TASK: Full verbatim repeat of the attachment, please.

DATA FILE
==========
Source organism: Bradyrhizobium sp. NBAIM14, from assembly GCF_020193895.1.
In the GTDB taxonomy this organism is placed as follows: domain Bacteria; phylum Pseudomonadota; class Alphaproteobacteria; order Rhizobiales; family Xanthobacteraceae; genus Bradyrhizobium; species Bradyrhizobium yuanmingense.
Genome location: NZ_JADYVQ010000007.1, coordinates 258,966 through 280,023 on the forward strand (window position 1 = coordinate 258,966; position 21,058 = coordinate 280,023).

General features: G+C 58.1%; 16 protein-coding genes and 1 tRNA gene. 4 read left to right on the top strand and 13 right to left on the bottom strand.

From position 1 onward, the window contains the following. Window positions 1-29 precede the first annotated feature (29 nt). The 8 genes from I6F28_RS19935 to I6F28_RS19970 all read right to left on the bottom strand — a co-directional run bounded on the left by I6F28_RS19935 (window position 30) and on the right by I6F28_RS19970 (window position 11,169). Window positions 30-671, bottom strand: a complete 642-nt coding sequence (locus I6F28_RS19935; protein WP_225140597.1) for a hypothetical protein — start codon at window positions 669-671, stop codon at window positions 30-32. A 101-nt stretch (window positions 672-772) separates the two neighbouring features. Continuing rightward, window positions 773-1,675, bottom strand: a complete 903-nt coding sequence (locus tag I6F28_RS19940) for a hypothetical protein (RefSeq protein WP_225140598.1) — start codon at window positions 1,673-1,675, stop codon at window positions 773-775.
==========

Source organism: Bradyrhizobium sp. NBAIM14, from assembly GCF_020193895.1.
In the GTDB taxonomy this organism is placed as follows: domain Bacteria; phylum Pseudomonadota; class Alphaproteobacteria; order Rhizobiales; family Xanthobacteraceae; genus Bradyrhizobium; species Bradyrhizobium yuanmingense.
Genome location: NZ_JADYVQ010000007.1, coordinates 258,966 through 280,023 on the forward strand (window position 1 = coordinate 258,966; position 21,058 = coordinate 280,023).

General features: G+C 58.1%; 16 protein-coding genes and 1 tRNA gene. 4 read left to right on the top strand and 13 right to left on the bottom strand.

From position 1 onward, the window contains the following. Window positions 1-29 precede the first annotated feature (29 nt). The 8 genes from I6F28_RS19935 to I6F28_RS19970 all read right to left on the bottom strand — a co-directional run bounded on the left by I6F28_RS19935 (window position 30) and on the right by I6F28_RS19970 (window position 11,169). Window positions 30-671, bottom strand: a complete 642-nt coding sequence (locus I6F28_RS19935; protein WP_225140597.1) for a hypothetical protein — start codon at window positions 669-671, stop codon at window positions 30-32. A 101-nt stretch (window positions 672-772) separates the two neighbouring features. Continuing rightward, window positions 773-1,675, bottom strand: a complete 903-nt coding sequence (locus tag I6F28_RS19940) for a hypothetical protein (RefSeq protein WP_225140598.1) — start codon at window positions 1,673-1,675, stop codon at window positions 773-775.